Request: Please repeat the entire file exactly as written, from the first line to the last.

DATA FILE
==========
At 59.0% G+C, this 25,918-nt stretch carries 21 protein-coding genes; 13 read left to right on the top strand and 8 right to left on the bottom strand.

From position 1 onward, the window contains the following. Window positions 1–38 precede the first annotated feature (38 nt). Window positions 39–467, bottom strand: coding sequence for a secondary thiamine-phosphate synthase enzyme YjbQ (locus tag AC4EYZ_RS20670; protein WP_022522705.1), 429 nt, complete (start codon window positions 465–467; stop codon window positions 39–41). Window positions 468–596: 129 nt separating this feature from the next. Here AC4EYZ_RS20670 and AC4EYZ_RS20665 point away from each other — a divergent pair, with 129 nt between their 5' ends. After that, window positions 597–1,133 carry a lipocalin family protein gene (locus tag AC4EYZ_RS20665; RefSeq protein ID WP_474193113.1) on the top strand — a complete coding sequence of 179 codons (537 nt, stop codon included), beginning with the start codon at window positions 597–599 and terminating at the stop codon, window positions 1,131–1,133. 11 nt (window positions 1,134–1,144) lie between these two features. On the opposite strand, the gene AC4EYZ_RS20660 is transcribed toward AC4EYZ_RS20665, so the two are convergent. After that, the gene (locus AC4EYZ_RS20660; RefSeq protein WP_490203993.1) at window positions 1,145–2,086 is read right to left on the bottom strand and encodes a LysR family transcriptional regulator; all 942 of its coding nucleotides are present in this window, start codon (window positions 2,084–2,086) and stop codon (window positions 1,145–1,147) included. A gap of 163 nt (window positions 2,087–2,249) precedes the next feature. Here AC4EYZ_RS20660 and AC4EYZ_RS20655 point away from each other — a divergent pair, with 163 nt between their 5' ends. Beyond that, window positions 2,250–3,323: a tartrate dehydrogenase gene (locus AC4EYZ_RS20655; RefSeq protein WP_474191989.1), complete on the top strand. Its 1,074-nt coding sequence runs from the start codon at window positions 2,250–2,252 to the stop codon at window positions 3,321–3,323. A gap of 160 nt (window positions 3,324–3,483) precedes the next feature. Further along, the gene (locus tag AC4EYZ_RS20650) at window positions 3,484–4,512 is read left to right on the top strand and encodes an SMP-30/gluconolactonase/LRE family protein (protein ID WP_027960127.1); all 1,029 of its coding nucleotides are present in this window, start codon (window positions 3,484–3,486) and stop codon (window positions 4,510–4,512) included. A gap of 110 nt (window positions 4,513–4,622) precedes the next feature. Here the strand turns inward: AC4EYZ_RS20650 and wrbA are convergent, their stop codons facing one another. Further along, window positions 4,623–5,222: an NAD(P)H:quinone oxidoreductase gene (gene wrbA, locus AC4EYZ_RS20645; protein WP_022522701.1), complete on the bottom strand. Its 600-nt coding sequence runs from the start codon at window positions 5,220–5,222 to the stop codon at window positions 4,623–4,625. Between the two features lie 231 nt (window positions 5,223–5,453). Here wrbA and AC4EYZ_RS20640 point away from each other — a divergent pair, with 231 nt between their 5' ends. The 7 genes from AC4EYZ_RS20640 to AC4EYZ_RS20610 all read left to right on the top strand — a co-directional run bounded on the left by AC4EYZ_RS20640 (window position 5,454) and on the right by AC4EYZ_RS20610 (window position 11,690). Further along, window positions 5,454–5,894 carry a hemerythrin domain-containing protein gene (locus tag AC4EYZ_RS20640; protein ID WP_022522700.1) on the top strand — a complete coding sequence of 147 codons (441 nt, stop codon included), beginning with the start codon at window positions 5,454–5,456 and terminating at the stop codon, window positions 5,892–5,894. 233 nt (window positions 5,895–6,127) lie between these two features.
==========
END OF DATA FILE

At 59.0% G+C, this 25,918-nt stretch carries 21 protein-coding genes; 13 read left to right on the top strand and 8 right to left on the bottom strand.

From position 1 onward, the window contains the following. Window positions 1–38 precede the first annotated feature (38 nt). Window positions 39–467, bottom strand: coding sequence for a secondary thiamine-phosphate synthase enzyme YjbQ (locus tag AC4EYZ_RS20670; protein WP_022522705.1), 429 nt, complete (start codon window positions 465–467; stop codon window positions 39–41). Window positions 468–596: 129 nt separating this feature from the next. Here AC4EYZ_RS20670 and AC4EYZ_RS20665 point away from each other — a divergent pair, with 129 nt between their 5' ends. After that, window positions 597–1,133 carry a lipocalin family protein gene (locus tag AC4EYZ_RS20665; RefSeq protein ID WP_474193113.1) on the top strand — a complete coding sequence of 179 codons (537 nt, stop codon included), beginning with the start codon at window positions 597–599 and terminating at the stop codon, window positions 1,131–1,133. 11 nt (window positions 1,134–1,144) lie between these two features. On the opposite strand, the gene AC4EYZ_RS20660 is transcribed toward AC4EYZ_RS20665, so the two are convergent. After that, the gene (locus AC4EYZ_RS20660; RefSeq protein WP_490203993.1) at window positions 1,145–2,086 is read right to left on the bottom strand and encodes a LysR family transcriptional regulator; all 942 of its coding nucleotides are present in this window, start codon (window positions 2,084–2,086) and stop codon (window positions 1,145–1,147) included. A gap of 163 nt (window positions 2,087–2,249) precedes the next feature. Here AC4EYZ_RS20660 and AC4EYZ_RS20655 point away from each other — a divergent pair, with 163 nt between their 5' ends. Beyond that, window positions 2,250–3,323: a tartrate dehydrogenase gene (locus AC4EYZ_RS20655; RefSeq protein WP_474191989.1), complete on the top strand. Its 1,074-nt coding sequence runs from the start codon at window positions 2,250–2,252 to the stop codon at window positions 3,321–3,323. A gap of 160 nt (window positions 3,324–3,483) precedes the next feature. Further along, the gene (locus tag AC4EYZ_RS20650) at window positions 3,484–4,512 is read left to right on the top strand and encodes an SMP-30/gluconolactonase/LRE family protein (protein ID WP_027960127.1); all 1,029 of its coding nucleotides are present in this window, start codon (window positions 3,484–3,486) and stop codon (window positions 4,510–4,512) included. A gap of 110 nt (window positions 4,513–4,622) precedes the next feature. Here the strand turns inward: AC4EYZ_RS20650 and wrbA are convergent, their stop codons facing one another. Further along, window positions 4,623–5,222: an NAD(P)H:quinone oxidoreductase gene (gene wrbA, locus AC4EYZ_RS20645; protein WP_022522701.1), complete on the bottom strand. Its 600-nt coding sequence runs from the start codon at window positions 5,220–5,222 to the stop codon at window positions 4,623–4,625. Between the two features lie 231 nt (window positions 5,223–5,453). Here wrbA and AC4EYZ_RS20640 point away from each other — a divergent pair, with 231 nt between their 5' ends. The 7 genes from AC4EYZ_RS20640 to AC4EYZ_RS20610 all read left to right on the top strand — a co-directional run bounded on the left by AC4EYZ_RS20640 (window position 5,454) and on the right by AC4EYZ_RS20610 (window position 11,690). Further along, window positions 5,454–5,894 carry a hemerythrin domain-containing protein gene (locus tag AC4EYZ_RS20640; protein ID WP_022522700.1) on the top strand — a complete coding sequence of 147 codons (441 nt, stop codon included), beginning with the start codon at window positions 5,454–5,456 and terminating at the stop codon, window positions 5,892–5,894. 233 nt (window positions 5,895–6,127) lie between these two features.